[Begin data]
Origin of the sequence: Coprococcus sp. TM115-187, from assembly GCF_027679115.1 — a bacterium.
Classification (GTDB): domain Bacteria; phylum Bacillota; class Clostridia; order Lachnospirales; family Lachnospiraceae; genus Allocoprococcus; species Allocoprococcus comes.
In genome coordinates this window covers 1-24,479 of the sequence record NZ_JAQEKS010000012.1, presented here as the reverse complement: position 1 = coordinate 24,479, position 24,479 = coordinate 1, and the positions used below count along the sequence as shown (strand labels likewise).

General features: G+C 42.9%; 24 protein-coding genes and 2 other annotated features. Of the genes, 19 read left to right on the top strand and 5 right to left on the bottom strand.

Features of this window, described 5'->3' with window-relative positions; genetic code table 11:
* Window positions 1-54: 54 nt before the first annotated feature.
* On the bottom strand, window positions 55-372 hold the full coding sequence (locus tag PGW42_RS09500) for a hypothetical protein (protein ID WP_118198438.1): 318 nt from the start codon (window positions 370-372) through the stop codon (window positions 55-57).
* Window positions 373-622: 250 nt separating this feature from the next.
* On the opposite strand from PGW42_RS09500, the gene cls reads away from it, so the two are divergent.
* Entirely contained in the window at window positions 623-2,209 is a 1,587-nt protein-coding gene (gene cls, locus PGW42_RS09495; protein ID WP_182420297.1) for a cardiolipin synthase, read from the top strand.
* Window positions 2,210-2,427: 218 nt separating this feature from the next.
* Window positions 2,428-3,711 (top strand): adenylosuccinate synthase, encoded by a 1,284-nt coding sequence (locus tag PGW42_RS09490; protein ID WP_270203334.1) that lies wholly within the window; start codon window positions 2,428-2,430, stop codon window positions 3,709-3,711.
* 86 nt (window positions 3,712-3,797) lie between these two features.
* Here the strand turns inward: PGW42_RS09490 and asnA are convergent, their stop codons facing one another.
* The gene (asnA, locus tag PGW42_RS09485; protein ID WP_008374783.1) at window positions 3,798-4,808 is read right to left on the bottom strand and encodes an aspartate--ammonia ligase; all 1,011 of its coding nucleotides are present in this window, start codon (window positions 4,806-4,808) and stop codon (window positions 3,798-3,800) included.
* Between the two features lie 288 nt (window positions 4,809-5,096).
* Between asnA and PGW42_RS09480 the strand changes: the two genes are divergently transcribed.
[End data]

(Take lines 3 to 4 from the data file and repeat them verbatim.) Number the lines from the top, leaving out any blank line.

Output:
In genome coordinates this window covers 1-24,479 of the sequence record NZ_JAQEKS010000012.1, presented here as the reverse complement: position 1 = coordinate 24,479, position 24,479 = coordinate 1, and the positions used below count along the sequence as shown (strand labels likewise).

General features: G+C 42.9%; 24 protein-coding genes and 2 other annotated features. Of the genes, 19 read left to right on the top strand and 5 right to left on the bottom strand.